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What you need to know about EFF Privacy Badger

If you're interested in browser extensions like AdBlock or uBlock, or privacy-focused extensions like Ghostery, you might have heard of something called "Privacy Badger".

The EFF (Electronic Frontier Foundation) has released a browser extension for Chrome and FireFox called Privacy Badger. It is an extension designed to block trackers and ads tracking you and your personal information. While other extensions serve a similar purpose (and Privacy Badger's code is rooted in that of AdBlock Plus), Privacy Badger works quite differently and has a distinct purpose. Let's get into it.

How does it work?

Ad blocking extensions typically use what is called a "blacklist" which filters known URLs for various advertisements in order to block them. Privacy Badger works differently in that it doesn't use a blacklist at all. Rather, it operates on its own code to decide which domains collect your personal information.

However, Privacy Badger includes what's called a "yellow list" - sites known to use third-party resources despite Do Not Track requests. These sites have cookies blocked instead of blocked completely, allowing many advertising services (like Google) to continue to work with this extension active.

What you need to know about EFF Privacy Badger

Why should I use it?

Are you bothered by Windows 10 data collection? Want to protect your privacy in your browser? If so, Privacy Badger should be a no-brainer for you. Here are some questions you might have about using it:

  • Can I still whitelist individual sites? – Yes, as you can see in the screenshot above.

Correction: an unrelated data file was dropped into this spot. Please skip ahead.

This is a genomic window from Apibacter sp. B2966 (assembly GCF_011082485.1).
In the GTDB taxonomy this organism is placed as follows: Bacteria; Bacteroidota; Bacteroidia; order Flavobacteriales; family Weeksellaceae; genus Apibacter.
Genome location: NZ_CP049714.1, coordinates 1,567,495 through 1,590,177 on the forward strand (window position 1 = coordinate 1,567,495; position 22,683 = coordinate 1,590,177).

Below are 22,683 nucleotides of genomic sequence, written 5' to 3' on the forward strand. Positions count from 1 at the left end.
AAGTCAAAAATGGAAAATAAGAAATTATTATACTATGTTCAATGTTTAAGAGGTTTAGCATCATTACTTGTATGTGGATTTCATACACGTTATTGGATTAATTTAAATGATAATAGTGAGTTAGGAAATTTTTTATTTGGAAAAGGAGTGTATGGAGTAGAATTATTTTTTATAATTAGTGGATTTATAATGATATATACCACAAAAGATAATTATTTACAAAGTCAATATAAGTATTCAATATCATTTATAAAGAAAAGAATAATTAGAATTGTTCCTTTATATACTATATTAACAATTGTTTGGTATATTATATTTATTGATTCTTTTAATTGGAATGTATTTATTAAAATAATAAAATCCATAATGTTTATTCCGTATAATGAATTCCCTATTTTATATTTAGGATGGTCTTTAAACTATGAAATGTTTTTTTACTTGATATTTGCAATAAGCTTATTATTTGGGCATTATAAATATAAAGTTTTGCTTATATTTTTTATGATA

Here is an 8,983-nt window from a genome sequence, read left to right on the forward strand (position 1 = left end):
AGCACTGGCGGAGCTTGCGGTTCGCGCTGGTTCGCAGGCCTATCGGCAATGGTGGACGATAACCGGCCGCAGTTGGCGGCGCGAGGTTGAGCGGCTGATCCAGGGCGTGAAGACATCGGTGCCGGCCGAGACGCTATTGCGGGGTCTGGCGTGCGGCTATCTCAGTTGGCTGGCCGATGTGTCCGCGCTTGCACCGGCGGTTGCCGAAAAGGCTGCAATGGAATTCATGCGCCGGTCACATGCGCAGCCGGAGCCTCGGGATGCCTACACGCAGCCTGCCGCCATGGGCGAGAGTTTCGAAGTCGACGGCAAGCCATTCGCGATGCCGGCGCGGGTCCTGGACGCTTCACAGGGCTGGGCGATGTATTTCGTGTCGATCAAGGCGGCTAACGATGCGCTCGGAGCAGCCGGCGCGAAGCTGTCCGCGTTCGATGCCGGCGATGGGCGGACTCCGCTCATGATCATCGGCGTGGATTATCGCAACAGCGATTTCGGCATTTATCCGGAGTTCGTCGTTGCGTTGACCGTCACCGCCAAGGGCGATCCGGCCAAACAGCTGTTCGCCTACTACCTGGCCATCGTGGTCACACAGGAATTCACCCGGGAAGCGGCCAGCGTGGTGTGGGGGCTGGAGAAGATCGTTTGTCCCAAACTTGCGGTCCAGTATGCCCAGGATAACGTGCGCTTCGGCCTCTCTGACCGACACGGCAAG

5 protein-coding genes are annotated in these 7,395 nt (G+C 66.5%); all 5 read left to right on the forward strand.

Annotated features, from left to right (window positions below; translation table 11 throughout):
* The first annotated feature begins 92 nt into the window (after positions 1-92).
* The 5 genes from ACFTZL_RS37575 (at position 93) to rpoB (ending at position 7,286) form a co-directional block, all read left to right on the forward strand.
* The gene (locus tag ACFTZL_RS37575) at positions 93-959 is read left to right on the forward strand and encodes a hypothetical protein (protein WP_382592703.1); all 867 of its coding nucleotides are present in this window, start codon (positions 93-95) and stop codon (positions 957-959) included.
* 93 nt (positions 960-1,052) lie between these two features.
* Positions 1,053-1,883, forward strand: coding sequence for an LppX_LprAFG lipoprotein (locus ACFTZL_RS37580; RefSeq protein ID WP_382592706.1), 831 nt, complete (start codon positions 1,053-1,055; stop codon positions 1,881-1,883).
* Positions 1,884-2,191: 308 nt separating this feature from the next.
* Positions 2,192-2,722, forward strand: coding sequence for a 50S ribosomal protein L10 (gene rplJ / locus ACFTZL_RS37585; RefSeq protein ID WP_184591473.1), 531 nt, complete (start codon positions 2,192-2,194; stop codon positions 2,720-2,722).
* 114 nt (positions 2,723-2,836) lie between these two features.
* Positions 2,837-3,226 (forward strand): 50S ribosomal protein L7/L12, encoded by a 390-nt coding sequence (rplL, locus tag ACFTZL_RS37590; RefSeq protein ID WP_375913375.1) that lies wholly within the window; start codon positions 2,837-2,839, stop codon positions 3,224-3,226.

• Is it compatible with other AdBlockers and privacy extensions? – Yes, even if it may be redundant. However, Avast's browser extension is having issues and will attempt to block its installation.
  • Does it support anything other than FireFox and Chrome? – Other browsers are planned for support, but unless you are using FireFox, Chrome or Chromium, no dice.
  • Will this block Facebook (or other site) tracking while I'm on this site? - No. It only blocks third-party resources, i.e. external sites that attempt to obtain information from the one you are using at the time.
  • What exactly is "Do Not Track"? – Do Not Track is a feature on just about every modern browser, and it submits a Do Not Track request to every site you visit. Unfortunately, many advertisers and other groups don't care if you don't want to be tracked, but that's where Privacy Badger comes in. If the site continues to track you after you tell it not to, Privacy Badger steps in.
  • What should I do if this disrupts some sites? – Due to how Privacy Badger works, it may be considered an ad blocker on some sites. Since some websites do not work properly with an ad blocker enabled, all you have to do is disable Privacy Badger for that particular site and then reload the page.

Anything else?

That's pretty much all the important information, actually. Privacy Badger is still in development, so be sure to report any bugs you find while using it. Developers generally appreciate user feedback, especially if it helps them build a better app/extension/product. Personally, I recommend giving Privacy Badger a try, even if you don't care about your privacy, then opening it up on your favorite websites to see how many trackers are blocked at any given time. It's a very interesting and informative experience, although it only increases the paranoia if you're a privacy freak like some of us.